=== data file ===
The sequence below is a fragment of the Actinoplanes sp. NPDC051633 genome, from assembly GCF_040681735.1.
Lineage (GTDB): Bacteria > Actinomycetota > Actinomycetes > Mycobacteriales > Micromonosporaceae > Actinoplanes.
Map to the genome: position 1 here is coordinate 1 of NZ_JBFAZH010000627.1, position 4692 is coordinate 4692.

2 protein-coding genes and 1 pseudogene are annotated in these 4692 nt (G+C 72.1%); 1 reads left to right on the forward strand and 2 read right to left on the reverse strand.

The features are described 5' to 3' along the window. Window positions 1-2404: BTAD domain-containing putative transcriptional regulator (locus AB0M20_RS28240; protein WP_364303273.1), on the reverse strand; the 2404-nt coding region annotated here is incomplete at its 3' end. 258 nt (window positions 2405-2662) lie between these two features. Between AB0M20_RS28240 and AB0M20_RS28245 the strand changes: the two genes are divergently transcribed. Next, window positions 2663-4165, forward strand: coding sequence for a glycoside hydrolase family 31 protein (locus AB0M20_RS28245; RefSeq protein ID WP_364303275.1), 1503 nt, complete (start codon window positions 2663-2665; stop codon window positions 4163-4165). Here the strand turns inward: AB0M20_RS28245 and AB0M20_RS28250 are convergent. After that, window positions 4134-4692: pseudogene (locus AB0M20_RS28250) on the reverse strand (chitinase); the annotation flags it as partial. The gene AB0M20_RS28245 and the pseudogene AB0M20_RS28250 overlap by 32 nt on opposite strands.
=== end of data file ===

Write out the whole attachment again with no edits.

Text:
The sequence below is a fragment of the Actinoplanes sp. NPDC051633 genome, from assembly GCF_040681735.1.
Lineage (GTDB): Bacteria > Actinomycetota > Actinomycetes > Mycobacteriales > Micromonosporaceae > Actinoplanes.
Map to the genome: position 1 here is coordinate 1 of NZ_JBFAZH010000627.1, position 4692 is coordinate 4692.

2 protein-coding genes and 1 pseudogene are annotated in these 4692 nt (G+C 72.1%); 1 reads left to right on the forward strand and 2 read right to left on the reverse strand.

The features are described 5' to 3' along the window. Window positions 1-2404: BTAD domain-containing putative transcriptional regulator (locus AB0M20_RS28240; protein WP_364303273.1), on the reverse strand; the 2404-nt coding region annotated here is incomplete at its 3' end. 258 nt (window positions 2405-2662) lie between these two features. Between AB0M20_RS28240 and AB0M20_RS28245 the strand changes: the two genes are divergently transcribed. Next, window positions 2663-4165, forward strand: coding sequence for a glycoside hydrolase family 31 protein (locus AB0M20_RS28245; RefSeq protein ID WP_364303275.1), 1503 nt, complete (start codon window positions 2663-2665; stop codon window positions 4163-4165). Here the strand turns inward: AB0M20_RS28245 and AB0M20_RS28250 are convergent. After that, window positions 4134-4692: pseudogene (locus AB0M20_RS28250) on the reverse strand (chitinase); the annotation flags it as partial. The gene AB0M20_RS28245 and the pseudogene AB0M20_RS28250 overlap by 32 nt on opposite strands.